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Augustine, St. Francis, Martin Luther, John Wesley walk into a bar…

English: OFM General Curia : Francis of Assisi...

English: OFM General Curia : Francis of Assisi and Jesus Christ (Photo credit: Wikipedia)

DEvotional thought of the Day:

 33  Set your hearts on his kingdom first, and on God’s saving justice, and all these other things will be given you as well. 34  So do not worry about tomorrow: tomorrow will take care of itself. Each day has enough trouble of its own.Matthew 6:33-34 (NJB)

537         You take everything so lightly that I am reminded of the old story. The cry went up: “There is a lion coming!” And the naturalist answered: “Why tell me? I catch butterflies.”  (1)

A few days ago, I asked what the four shepherds of God I named above and the reader would talk about, were they found together.

An atheirst and pastors were the first to respond, A joke about them calling Francis A sissi, a quesiton about why two of them would be there, a couple other comments, no one taking the matter all that seriously. Until the final comment – that these incredible men would talk about God, and His gifts of mercy and love and peace.

I thought of it again, coming across the quote from St Josemaria this morning.  We as people will think about everything but the Kingdom of God.  We will be anxious over the state of our nation, ticked off at the government, worried about our health, we’ll struggle over finances, we will concern ourselves about the morality of others, but how often does our heart find itself in awe of God’s presence.  How often do we contemplate the depth of His love?  How often are we willing to place ourselves comepltely in His care, and then live a life that imitates those as they imitated Christ Jesus?

How often are we willing to see God at the center of our lives?  Or are we unwilling to give up that throne?

As I tweeted this mornign, “We trust God with the infinite eternity, but will we trust Him with the finite now?”

Our Faith must not be confused  with our faithfulness, for if we depend on our being faithful, we’ve made ourselves into idols.  Faith is trusting in His faithfulness, to lean upon His goodness, to strive to find rest in Him, to prayt hat the Holy Spirit would help us to do so.  For we don’t enter His presence by our faithfulness, He draws us there… and there we learn to trust Him. .. more and more.  To be in awe that HE would love us, that He would be merciful.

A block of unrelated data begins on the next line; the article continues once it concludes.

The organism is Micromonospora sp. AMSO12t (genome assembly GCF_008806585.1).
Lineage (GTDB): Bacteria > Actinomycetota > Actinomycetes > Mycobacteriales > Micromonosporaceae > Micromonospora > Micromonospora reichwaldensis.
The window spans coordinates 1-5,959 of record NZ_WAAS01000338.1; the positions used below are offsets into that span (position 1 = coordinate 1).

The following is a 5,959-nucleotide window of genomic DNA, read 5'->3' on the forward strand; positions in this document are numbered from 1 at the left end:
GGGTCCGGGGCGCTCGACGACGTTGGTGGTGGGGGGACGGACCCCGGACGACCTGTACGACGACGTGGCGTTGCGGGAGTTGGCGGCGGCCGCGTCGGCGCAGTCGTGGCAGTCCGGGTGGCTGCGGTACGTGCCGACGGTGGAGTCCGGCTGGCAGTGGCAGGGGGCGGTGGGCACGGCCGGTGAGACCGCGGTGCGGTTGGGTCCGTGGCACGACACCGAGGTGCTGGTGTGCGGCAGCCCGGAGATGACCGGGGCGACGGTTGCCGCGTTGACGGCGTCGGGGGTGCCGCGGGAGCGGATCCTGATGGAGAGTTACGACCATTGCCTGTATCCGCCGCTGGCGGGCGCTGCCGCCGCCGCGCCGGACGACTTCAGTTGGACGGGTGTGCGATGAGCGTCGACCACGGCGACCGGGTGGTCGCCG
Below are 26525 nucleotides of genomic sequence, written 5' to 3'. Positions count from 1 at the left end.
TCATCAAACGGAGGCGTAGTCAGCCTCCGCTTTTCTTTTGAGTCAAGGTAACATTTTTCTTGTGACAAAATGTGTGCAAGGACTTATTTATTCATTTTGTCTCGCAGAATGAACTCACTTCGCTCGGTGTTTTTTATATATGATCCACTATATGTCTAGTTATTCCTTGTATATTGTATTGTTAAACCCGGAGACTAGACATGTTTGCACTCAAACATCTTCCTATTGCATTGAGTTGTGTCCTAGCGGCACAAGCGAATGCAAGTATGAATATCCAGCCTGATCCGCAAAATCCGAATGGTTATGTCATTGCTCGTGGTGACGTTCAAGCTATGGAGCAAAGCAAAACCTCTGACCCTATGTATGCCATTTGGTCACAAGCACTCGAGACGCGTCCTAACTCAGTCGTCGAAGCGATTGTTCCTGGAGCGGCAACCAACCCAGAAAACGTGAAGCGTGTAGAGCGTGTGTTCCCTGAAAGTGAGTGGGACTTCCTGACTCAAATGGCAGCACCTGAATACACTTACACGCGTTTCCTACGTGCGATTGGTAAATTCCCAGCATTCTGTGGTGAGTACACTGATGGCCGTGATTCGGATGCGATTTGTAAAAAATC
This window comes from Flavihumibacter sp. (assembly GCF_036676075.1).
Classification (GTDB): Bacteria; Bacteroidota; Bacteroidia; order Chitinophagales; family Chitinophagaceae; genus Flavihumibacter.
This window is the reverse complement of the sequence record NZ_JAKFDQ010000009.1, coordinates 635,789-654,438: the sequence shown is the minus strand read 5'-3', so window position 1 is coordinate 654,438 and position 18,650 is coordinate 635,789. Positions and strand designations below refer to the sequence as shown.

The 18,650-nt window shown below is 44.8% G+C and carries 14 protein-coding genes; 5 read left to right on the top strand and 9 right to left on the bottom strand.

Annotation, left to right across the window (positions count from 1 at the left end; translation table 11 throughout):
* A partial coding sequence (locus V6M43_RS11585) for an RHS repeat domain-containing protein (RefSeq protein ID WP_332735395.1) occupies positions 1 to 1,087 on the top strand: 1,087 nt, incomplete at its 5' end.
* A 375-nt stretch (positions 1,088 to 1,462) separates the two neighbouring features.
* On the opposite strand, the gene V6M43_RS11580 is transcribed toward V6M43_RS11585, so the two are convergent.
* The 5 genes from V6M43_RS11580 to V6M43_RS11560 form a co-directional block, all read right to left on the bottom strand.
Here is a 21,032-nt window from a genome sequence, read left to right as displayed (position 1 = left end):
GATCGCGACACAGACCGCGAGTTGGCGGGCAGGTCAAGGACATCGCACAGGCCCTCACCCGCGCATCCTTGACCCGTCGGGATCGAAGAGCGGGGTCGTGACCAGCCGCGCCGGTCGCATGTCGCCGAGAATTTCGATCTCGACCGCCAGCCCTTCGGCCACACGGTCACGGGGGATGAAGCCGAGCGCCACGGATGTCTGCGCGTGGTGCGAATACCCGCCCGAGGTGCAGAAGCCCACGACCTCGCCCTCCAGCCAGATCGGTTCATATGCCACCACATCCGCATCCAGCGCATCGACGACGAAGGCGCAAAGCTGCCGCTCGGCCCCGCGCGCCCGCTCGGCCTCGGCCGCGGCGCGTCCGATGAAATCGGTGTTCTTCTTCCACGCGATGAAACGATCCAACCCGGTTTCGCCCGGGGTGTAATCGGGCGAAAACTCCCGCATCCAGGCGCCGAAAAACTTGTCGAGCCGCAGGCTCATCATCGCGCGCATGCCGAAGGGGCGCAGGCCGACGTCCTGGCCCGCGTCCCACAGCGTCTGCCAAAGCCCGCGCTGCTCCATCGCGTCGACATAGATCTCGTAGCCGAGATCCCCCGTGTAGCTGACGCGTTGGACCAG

So pray that I, and that you, would relaize where we dwell more often, that we would be open to God revealing to us His grace, That we would learn to be as excited as children on Christmas, as we contemplate His grace, both for what it means eternally, and what it means today.

(1)  Escriva, Josemaria (2011-01-31). Furrow (Kindle Locations 2325-2326). Scepter Publishers. Kindle Edi

Conflict: Fight or Flee, is there a third choice?

Is the glass half empty or half full? The pess...

Is the glass half empty or half full? The pessimist would pick half empty, while the optimist would choose half full. (Photo credit: Wikipedia)

Devotional Thought of the day:
14  Bless your enemies; no cursing under your breath. 15  Laugh with your happy friends when they’re happy; share tears when they’re down. 16  Get along with each other; don’t be stuck-up. Make friends with nobodies; don’t be the great somebody. 17  Don’t hit back; discover beauty in everyone. 18  If you’ve got it in you, get along with everybody. 19  Don’t insist on getting even; that’s not for you to do. “I’ll do the judging,” says God. “I’ll take care of it.” 20  Our Scriptures tell us that if you see your enemy hungry, go buy that person lunch, or if he’s thirsty, get him a drink. Your generosity will surprise him with goodness. 21  Don’t let evil get the best of you; get the best of evil by doing good.  Romans 12:14-21 (MSG)


An optimist looks at a 20 oz beverage container holding 10 oz of fluid and calls it half full. A pessimist looks at the same container and calls it half empty. I walk over drain the mug of beer, ticking off the optimist and the pessimist simultaneously. It was a good beer, the container served its purpose, and I caused opposing sides of an argument to be united. (against me – but that is cool) That’s a very good day! – Rev. Dt Parker


I have been thinking about conflict for a few days, as its come up in ministry to others quite frequently recently. Some are dealing with it at work, others in their homes or extended families, and yeah, some are dealing with it at church.

Normally, people deal with it (and indeed in any stress) in one of two ways – they fight or they flea. Some situations may seem to call for us to flee – to wait unti we are stronger, or we have all our resources marshalled.  Others may call for us to fight.  There are all sorts of works that teach us wisdom of each – I tend to lean to the classics – Musashi’s Book of Five Rings and Sun Tzu’s Art of War were books given to me read in a leadership program I was once in.